First, the SAR image is translated into logarithmic domain and is then decomposed by means of the wavelet transform in a multiscale sense. Note that translating the raw SAR image into logarithmic domain is to convert the multiplicative noise to an additive noise. Second, the empirical wavelet coefficients are shrunk using a thresholding mechanism. Finally, the denoised signal is synthesized from the processed wavelet coefficients through the inverse wavelet transform.
It is noted that the quality of wavelet transform for speckle suppression is closely related to the thresholding method used Donoho, Some good estimators and modeling techniques proposed by Simoncelli , Pizurica et al. Gagnon and Jouan and Achim et al. The image contaminated by the noise is displayed in Figure 1.
Further reading on the material covered in this chapter is provided in Elachi , Liang , Slater , and contributors to Asrar This pattern is made up of measurements on a set of features, which can be thought of as the axes of a k-dimensional space, called the feature space. The aim of pattern recognition is to establish a relationship between a pattern and a class label.
The relationship between the object and the class label may be one-to-one producing a hard classification or one-to-many producing a fuzzy classification. The features describing the object may be spectral reflectance or emittence values from optical or infrared imagery, radar backscatter values, secondary measurements derived from the image such as texture , or geographical features such as terrain elevation, slope, and aspect.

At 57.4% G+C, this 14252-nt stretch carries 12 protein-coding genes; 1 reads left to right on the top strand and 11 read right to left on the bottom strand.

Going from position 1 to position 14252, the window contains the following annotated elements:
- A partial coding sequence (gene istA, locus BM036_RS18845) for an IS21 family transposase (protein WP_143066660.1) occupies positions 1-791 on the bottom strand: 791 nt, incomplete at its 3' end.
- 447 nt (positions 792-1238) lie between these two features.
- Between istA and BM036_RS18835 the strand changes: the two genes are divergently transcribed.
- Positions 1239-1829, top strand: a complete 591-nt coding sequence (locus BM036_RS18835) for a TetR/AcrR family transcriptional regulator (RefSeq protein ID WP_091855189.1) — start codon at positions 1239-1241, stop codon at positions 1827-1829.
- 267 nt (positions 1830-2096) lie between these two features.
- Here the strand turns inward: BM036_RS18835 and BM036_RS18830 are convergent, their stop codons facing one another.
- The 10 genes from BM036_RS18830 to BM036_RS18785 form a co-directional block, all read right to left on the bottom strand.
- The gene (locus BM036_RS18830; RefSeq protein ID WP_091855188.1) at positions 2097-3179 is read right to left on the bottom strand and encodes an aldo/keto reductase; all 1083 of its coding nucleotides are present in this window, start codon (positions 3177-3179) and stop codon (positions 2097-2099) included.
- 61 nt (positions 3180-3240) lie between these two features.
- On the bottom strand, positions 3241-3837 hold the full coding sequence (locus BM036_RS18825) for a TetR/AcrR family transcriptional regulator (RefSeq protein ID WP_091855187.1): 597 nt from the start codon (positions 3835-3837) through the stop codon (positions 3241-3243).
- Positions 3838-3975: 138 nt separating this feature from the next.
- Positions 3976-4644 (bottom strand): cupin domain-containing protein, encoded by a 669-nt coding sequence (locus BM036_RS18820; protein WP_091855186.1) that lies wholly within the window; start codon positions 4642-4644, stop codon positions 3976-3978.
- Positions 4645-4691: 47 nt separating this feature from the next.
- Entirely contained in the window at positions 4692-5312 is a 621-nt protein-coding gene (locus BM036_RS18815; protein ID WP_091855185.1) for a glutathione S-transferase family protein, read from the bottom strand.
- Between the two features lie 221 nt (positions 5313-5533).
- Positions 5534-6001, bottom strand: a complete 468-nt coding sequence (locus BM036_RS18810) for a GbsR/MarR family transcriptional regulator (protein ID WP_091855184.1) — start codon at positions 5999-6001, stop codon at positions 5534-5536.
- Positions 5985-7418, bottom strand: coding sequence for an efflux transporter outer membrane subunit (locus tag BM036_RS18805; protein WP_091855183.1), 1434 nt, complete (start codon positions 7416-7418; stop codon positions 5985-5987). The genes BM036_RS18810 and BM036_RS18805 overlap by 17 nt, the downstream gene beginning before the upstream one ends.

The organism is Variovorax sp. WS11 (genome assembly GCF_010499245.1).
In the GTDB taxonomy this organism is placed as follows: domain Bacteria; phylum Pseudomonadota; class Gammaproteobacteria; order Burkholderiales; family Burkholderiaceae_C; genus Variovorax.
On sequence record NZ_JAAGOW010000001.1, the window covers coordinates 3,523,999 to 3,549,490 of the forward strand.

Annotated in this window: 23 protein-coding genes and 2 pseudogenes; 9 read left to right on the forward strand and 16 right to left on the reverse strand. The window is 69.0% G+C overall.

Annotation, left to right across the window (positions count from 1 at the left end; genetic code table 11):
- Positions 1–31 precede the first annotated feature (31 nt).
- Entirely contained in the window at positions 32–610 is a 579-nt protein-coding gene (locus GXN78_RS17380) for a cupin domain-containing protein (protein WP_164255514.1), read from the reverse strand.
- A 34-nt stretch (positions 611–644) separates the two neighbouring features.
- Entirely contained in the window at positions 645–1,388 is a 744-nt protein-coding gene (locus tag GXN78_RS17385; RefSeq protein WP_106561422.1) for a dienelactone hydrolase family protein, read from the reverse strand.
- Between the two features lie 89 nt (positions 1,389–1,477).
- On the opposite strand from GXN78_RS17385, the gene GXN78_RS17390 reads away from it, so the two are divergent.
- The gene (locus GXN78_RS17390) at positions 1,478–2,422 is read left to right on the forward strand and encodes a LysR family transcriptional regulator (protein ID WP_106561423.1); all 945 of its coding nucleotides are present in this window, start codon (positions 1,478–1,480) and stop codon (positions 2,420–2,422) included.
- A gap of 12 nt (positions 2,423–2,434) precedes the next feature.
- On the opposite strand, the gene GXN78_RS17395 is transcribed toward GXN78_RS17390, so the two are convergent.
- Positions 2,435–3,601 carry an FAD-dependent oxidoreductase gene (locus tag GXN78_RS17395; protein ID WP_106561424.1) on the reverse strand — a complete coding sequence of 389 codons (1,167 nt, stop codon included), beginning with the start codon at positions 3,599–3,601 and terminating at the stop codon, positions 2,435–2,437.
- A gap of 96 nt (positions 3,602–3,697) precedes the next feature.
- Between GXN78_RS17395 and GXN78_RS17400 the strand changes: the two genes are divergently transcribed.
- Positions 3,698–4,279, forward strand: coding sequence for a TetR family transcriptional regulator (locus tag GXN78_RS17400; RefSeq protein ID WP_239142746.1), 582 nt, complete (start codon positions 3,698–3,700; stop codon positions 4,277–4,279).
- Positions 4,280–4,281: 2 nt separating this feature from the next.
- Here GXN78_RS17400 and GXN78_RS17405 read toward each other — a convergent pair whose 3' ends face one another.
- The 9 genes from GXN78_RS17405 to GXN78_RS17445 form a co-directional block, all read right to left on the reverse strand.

The object may be a single pixel or a set of adjacent pixels forming a geographical entity, such as an agricultural field. Finally, the class labels may be known or unknown in the sense that the investigator may, in the case of a known label set, be able to list all of the categories present in the area of study. In other cases, the investigator may wish to determine the number of separable categories and their location and extent.
These two methods of labeling are known as the supervised and unsupervised approaches, though some approaches to pattern recognition use a combination of both. For instance, if one decides to use the minimum distance between a pixel and the mean of each class as the classification criterion, one must first collect samples to construct estimates of the class means. The acceptability of the results will depend on how adequately these class means are estimated. The label set selected for supervised classification experiments identify information classes.